Review – Lesser lives- Stories of Domestic Servants in India
If you have lived in a relatively upscale apartment in any big city in India in the last 2 years, chances are that you were privy to heated debates on whatsapp groups, on the entry of house-help during Covid times. The whole episode and the continuing discussions provided a window into how the domestic workers community is viewed.
At such a time, comes Nitin Sinha and Prabhat Kumar’s Lesser Lives- Stories of domestic servants in India-which is a translated anthology of short stories by celebrated Hindi and Urdu authors such as Premchand, Mahadevi Varma and Manto among others. These 11 stories set in the Hindi heartland brings to the fore the many paradoxes of domestic servants and the Indian household, chief of them being – the ubiquity yet invisibility of domestic servants. You could read them as innocuous short stories that give a slice of life of tier 2 India, but scratch the surface and what you will see a whole range of relationships but mostly the relationship between the employer and employee that can best be described as “complicated”. While the stories themselves are great works exploring a range of emotions what makes the book particularly interesting is the introduction to the topic of Domestic Workers that the authors provide. The powerful preface that introduces the body of work from the field of sociology with workers rights, definition of work place and its challenges in law sets the tone for the rest of the book.
While academic work can bring the much needed rigour to any issue, fictionalised accounts provide a frame for a layperson to understand the issue at hand in a more accessible manner. The book is a delightful compendium of stories that present various facets of this complicated relationship – ranging from dignity and care to doubt and derision, in layperson’s terms. The rough edges on account of translation and the Hindi adages interspersed across the stories helps the book retain its rustic and original flavour adding to the reading experience . Sample this – Aaj Na van Devi nahi, na van kadaah raha. or Ab pachtaye hot kya jab chidiya chug gayi khet !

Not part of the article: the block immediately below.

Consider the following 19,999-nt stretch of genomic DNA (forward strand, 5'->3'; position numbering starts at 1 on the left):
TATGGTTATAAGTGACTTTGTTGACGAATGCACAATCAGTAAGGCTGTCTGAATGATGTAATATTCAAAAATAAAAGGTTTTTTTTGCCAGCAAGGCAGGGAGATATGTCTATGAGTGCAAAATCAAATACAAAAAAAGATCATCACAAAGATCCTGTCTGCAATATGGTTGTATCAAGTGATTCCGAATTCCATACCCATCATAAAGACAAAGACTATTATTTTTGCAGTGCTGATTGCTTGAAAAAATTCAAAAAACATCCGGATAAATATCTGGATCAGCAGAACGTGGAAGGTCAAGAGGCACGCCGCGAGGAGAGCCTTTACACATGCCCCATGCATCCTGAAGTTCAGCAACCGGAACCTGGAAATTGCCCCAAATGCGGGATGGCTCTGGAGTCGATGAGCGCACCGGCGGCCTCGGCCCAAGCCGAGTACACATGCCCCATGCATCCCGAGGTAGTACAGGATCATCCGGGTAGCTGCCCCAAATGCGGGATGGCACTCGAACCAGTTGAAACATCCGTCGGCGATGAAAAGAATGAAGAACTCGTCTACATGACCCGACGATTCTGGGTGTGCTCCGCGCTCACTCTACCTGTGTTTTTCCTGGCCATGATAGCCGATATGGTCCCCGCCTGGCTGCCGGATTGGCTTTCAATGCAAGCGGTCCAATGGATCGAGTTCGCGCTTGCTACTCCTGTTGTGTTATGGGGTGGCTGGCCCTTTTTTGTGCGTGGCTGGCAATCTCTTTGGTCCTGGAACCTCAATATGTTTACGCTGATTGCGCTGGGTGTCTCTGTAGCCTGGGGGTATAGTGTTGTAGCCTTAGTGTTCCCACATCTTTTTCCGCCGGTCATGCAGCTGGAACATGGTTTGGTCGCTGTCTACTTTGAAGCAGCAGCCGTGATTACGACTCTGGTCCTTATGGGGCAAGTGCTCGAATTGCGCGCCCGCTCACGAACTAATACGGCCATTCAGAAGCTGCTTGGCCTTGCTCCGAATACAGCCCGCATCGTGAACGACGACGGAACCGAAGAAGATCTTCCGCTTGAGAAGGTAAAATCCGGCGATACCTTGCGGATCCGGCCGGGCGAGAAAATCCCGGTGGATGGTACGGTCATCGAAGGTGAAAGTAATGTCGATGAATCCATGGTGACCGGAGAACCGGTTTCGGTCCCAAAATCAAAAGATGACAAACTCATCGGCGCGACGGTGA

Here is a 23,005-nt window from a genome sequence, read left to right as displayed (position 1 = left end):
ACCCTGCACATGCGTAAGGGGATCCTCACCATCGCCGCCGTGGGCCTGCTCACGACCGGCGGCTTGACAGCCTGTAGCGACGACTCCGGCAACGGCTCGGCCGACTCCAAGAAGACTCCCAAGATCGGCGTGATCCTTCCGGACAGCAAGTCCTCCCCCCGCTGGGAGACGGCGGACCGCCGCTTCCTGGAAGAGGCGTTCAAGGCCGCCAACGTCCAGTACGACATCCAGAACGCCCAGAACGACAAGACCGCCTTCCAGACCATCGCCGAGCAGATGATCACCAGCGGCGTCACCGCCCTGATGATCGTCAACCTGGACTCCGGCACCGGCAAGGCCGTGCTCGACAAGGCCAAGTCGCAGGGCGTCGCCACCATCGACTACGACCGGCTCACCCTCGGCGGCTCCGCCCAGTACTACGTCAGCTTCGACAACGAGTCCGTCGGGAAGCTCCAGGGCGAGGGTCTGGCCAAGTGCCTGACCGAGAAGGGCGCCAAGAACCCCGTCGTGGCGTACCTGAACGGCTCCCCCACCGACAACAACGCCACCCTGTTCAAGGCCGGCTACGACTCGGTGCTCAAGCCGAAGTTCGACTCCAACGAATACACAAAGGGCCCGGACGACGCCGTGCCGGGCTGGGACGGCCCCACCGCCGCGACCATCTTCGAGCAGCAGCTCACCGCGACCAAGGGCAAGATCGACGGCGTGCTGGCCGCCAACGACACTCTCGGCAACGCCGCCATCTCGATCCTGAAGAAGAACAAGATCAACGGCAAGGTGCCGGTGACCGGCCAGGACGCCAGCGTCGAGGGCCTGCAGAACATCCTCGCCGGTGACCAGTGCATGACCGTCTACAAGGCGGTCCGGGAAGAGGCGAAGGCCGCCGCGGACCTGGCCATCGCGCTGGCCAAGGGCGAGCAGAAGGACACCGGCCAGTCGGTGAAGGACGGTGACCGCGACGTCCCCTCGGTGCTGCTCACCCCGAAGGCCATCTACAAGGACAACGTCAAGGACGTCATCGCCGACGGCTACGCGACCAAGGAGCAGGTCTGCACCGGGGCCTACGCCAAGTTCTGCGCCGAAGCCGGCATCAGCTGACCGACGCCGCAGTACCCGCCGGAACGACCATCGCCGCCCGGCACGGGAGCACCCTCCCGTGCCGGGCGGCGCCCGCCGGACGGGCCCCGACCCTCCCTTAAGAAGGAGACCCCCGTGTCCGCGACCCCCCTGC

The book begins with stories from Hindi literature’s stalwart storywriter Premchand’s “Maidservant’ and lays out the societal norm- that the job of the domestic servant exists because, among other things, domestic work is out of bounds for men in our society. The story delves into the minds of the employers where the. narrator of the story is the man of the house and the decision to hire help is solely the man’s thereby setting the pecking order in the household .The author uses a show-don’t tell approach to tell you about the society and the position of the woman. The constant strife between the woman and the many servants employed creates a turf war leading to much discord in the family.
In the story titled Whip of fortune, the author brings to fore the conflict in the minds of the servant when he sees so much comfort but is unable to partake of it. The servant. transgresses the personal boundary and sits on the bed of the employer. The physical abuse he is meted out and his subsequent running away and the change in his fortunes from there forms the crux of the story. While the storyline by itself felt a bit far fetched, a closer reading will make the reader question pre conceived notions.